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War of the Worlds SE

Ray Ferrier (Cruise) is a divorced man who works in the harbour. When his ex-wife brings his two children, Robbie (Chatwin) and Rachel (Fanning), over for the weekend, he tries to make a bond with them, something that doesn’t succeed all too well. Little after their arrival, a strange storm passes by that turns off all electrical equipment. Even more strange is the fact that lightning apparantly struck constantly at the same spot. Ray decides to check it out but when he gets to the hole in the ground that was created by the storm, things go terribly wrong.

Massive tripod machines appear from under the soil and start destroying everyone and everything nearby and Ray only barely manages to escape. He heads back to his house and together with his children they manage to find a still working car and drive off towards Boston where Ray’s ex has gone. However, their escape brings only short relief as the machines have been appearing all over the world and it quickly becomes clear that earth is being invaded by aliens that won’t allow any humans to survive…

Sound and Vision:
The image is created in a very realistic way but this also means there’s quite a lot of intentional grain that can spoil the fun a bit eventhough the director wanted it to be there. For the rest, there’s absolutely nothing to complain about.

I can describe the soundtrack in one word: fantastic! The DTS track we checked out is very aggressive but still extremely detailed with good positioning of the effects while the dialogues remain nicely in the center. The subwoofer gets a ton of work during the action scenes and all in all we end up with a great atmospherical track that puts you in the middle of it all.

Extras:
– Revisiting The Invasion: Some cast & crew talk about why they wanted to make this movie and where the differences are compared to the one from 1953. Also some behind-the-screens footage is present.
– The H.G. Wells Legacy: some talk about the life of H.G. Wells by relatives and Steven Spielberg
– Characters: The Family Unit: dissection of the main characters from the movie with behind-the-screens footage and interviews with the cast
– Previsualisation: Spielberg explains how the special effects were created in advance on computers. Also the storyboard makers get to have their say
– Production Diaries: East Coast – Beginning: feature on the preparations to making the movie.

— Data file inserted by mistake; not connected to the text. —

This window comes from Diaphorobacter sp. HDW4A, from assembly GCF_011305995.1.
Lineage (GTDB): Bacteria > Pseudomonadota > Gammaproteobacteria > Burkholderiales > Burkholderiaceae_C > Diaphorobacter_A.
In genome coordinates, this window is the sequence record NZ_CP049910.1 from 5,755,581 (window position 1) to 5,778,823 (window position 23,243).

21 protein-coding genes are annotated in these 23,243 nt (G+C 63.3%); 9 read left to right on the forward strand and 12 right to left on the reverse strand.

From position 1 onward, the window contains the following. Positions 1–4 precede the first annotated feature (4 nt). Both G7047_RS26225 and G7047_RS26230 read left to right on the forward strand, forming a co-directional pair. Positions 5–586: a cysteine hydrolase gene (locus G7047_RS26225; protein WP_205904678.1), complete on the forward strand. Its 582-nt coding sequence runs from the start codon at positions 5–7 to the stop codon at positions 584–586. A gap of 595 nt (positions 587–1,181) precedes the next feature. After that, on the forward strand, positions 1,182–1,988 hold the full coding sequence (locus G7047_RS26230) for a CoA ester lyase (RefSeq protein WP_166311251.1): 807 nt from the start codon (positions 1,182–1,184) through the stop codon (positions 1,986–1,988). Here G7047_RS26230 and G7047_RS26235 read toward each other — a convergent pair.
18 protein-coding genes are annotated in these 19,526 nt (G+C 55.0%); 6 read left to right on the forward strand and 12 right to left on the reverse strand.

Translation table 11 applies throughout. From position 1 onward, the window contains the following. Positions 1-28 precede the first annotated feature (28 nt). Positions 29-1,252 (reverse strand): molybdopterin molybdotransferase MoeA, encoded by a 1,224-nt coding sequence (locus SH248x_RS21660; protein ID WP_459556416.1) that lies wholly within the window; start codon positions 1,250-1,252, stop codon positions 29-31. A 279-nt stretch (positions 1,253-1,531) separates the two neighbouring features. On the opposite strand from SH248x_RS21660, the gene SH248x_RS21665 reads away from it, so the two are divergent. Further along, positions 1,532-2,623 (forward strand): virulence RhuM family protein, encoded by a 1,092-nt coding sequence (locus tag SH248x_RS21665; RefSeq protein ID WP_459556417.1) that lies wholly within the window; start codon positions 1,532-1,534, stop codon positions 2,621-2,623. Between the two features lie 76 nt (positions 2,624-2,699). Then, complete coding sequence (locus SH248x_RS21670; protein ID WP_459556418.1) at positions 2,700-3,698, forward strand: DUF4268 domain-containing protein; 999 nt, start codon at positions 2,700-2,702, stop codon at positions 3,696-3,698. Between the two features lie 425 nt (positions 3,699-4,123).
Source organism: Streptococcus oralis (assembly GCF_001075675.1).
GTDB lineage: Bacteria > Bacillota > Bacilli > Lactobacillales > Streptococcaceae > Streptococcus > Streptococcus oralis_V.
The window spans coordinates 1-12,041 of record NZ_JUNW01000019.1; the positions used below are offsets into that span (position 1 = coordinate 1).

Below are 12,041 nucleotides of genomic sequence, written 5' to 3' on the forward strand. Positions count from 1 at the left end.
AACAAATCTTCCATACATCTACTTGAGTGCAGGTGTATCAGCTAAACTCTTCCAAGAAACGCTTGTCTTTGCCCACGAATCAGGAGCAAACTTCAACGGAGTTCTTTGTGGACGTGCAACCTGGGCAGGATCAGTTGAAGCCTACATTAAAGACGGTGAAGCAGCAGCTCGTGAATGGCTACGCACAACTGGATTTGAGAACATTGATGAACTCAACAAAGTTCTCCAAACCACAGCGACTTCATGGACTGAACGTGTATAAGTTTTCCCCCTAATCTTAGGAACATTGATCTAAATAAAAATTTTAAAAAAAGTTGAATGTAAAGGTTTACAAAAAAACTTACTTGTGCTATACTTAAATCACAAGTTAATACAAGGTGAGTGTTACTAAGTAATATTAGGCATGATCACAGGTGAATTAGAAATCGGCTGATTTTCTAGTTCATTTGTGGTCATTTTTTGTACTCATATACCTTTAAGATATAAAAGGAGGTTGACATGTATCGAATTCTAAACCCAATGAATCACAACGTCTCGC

– Production Diaries: East Coast – Exile: again a feature on how the movie was made but this time for the exterior scenes.
– Production Diaries: West Coast – Destruction: yet another feature like the previous ones but this time we get to see the scenes that were created in the studios
– Production Diaries: West Coast – War: similar to the previously mentioned features. This time we get the making of the scenes where Cruise’s family gets abducted
– Designing The Enemy: Tripods and Aliens: how the aliens and their machines were created with special effects
– Scoring War Of The Worlds: feature on the sound effects and music
– “We Are Not Alone”: short movie that explains Steven Spielberg’s fascination for aliens

Conclusion:
While the 1953 version of War of the Worlds gives an overall view of the fight of humanity against the aliens, Spielberg’s new version is closer to the book by following one family as they try to escape from the aliens. Still, there are still some things that aren’t the same (the alien machines coming from under the ground) and even some plot twists that are far fetched (aliens have waited for humanity to be able to reach a certain civilization before trying to take over the planet? Why not invade while there’s no intelligent life yet?).

Still, War of the Worlds is an entertaining piece of work and Paramount’s technical department made sure the quality of the DVD is more than worth checking out. The action scenes are perfect if you want to demonstrate your dolby surround system! The extras are a fine addition, especially if you want to know how a movie is made as there’s a ton of info on that available. All in all, War of the Worlds is probably one of the main titles that you’ll want to get for Christmas (if you haven’t got it yet)

Our Score:
8.0

posted in: DVD, Paramount, Reviews
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